The University of Southampton
University of Southampton Institutional Repository

Sequence and genome organization of a human small round-structured (Norwalk-like) virus

Lambden, P.R., Caul, E.O., Ashley, C.R. and Clarke, I.N. (1993) Sequence and genome organization of a human small round-structured (Norwalk-like) virus Science, 259, (5094), pp. 516-519. (doi:10.1126/science.8380940). (PMID:8380940).

Record type: Article

Abstract

Small round-structured viruses (SRSVs), also known as Norwalk or Norwalk-like viruses, are the major worldwide cause of acute, epidemic nonbacterial gastroenteritis in humans. These viruses, which contain a single-stranded RNA genome, have remained refractory to molecular characterization because of the small amounts of virus in clinical samples and the absence of an animal model and an in vitro culture system. The complete genomic nucleotide sequence of an SRSV, Southampton virus, was determined. The 7696-nucleotide RNA genome encodes three open reading frames whose sequences and organization strongly support proposals that SRVSs are members of the Caliciviridae.

Full text not available from this repository.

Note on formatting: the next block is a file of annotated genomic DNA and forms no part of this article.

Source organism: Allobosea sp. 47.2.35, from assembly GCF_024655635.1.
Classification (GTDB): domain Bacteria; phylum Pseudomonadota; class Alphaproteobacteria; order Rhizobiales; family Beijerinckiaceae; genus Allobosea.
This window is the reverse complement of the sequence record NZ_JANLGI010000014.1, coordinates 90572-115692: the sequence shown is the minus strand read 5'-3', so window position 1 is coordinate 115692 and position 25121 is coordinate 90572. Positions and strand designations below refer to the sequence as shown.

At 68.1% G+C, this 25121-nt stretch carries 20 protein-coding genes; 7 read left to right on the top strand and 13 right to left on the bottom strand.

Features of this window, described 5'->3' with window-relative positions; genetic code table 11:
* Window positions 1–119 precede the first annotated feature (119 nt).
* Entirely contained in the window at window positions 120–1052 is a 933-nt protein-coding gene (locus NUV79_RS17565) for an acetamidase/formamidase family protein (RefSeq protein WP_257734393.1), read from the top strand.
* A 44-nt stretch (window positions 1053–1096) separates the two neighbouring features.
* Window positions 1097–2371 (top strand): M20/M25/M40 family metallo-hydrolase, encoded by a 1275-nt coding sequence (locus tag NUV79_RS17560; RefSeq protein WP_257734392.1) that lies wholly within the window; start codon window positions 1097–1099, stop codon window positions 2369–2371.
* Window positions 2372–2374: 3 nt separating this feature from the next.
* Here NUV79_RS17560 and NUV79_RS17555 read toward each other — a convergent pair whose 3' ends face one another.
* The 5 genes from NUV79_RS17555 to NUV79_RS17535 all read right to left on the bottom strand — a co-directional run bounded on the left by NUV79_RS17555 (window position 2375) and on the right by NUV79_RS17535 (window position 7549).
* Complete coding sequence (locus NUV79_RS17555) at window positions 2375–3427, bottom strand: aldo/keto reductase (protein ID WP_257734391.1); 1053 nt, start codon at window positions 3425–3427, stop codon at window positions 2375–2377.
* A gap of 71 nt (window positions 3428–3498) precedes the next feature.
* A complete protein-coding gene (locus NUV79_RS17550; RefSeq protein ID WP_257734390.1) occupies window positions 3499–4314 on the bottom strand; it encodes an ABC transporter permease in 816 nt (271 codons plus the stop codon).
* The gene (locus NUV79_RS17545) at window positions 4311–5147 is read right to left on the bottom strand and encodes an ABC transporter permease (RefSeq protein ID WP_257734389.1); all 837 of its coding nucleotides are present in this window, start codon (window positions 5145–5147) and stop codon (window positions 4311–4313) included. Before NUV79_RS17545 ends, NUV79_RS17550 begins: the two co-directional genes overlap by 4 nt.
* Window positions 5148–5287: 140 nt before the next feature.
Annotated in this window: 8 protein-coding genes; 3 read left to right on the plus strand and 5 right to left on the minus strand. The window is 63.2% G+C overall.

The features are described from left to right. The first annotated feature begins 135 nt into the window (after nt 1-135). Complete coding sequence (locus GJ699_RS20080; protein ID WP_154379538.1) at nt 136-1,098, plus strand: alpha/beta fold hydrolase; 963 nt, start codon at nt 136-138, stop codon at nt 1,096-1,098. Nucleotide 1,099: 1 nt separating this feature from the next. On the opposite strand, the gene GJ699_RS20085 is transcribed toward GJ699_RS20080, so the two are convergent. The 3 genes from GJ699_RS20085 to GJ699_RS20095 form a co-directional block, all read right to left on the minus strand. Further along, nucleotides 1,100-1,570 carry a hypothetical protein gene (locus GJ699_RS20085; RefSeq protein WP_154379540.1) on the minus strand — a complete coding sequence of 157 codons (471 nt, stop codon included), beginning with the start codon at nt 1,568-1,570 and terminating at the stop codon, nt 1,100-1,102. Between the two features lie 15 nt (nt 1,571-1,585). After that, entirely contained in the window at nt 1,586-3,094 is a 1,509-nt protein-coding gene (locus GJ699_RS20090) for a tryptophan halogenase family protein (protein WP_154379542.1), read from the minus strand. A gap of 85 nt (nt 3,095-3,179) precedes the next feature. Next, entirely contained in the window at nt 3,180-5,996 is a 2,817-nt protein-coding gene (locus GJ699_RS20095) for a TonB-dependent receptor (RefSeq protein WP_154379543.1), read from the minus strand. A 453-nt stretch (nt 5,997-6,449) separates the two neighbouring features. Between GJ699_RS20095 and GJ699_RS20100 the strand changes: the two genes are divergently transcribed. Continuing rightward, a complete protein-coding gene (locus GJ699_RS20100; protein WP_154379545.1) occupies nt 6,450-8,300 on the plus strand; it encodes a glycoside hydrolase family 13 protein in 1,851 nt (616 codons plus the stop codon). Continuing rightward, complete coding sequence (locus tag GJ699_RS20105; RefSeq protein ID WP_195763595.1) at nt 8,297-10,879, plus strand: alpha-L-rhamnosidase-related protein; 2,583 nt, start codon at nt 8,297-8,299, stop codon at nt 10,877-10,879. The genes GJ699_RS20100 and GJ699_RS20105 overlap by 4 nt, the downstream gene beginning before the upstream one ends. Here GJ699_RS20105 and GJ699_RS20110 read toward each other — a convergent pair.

More information

Published date: 22 January 1993
Organisations: Clinical & Experimental Sciences

Identifiers

Local EPrints ID: 342333
URI: http://eprints.soton.ac.uk/id/eprint/342333
ISSN: 0036-8075
PURE UUID: 31673681-5309-4829-af86-9375a159c76d
ORCID for I.N. Clarke: ORCID iD orcid.org/0000-0002-4938-1620

Catalogue record

Date deposited: 22 Aug 2012 10:40
Last modified: 18 Jul 2017 05:29

Export record

Altmetrics

Contributors

Author: P.R. Lambden
Author: E.O. Caul
Author: C.R. Ashley
Author: I.N. Clarke ORCID iD

University divisions

Download statistics

Downloads from ePrints over the past year. Other digital versions may also be available to download e.g. from the publisher's website.

View more statistics

Atom RSS 1.0 RSS 2.0

Contact ePrints Soton: eprints@soton.ac.uk

ePrints Soton supports OAI 2.0 with a base URL of http://eprints.soton.ac.uk/cgi/oai2

This repository has been built using EPrints software, developed at the University of Southampton, but available to everyone to use.

We use cookies to ensure that we give you the best experience on our website. If you continue without changing your settings, we will assume that you are happy to receive cookies on the University of Southampton website.

×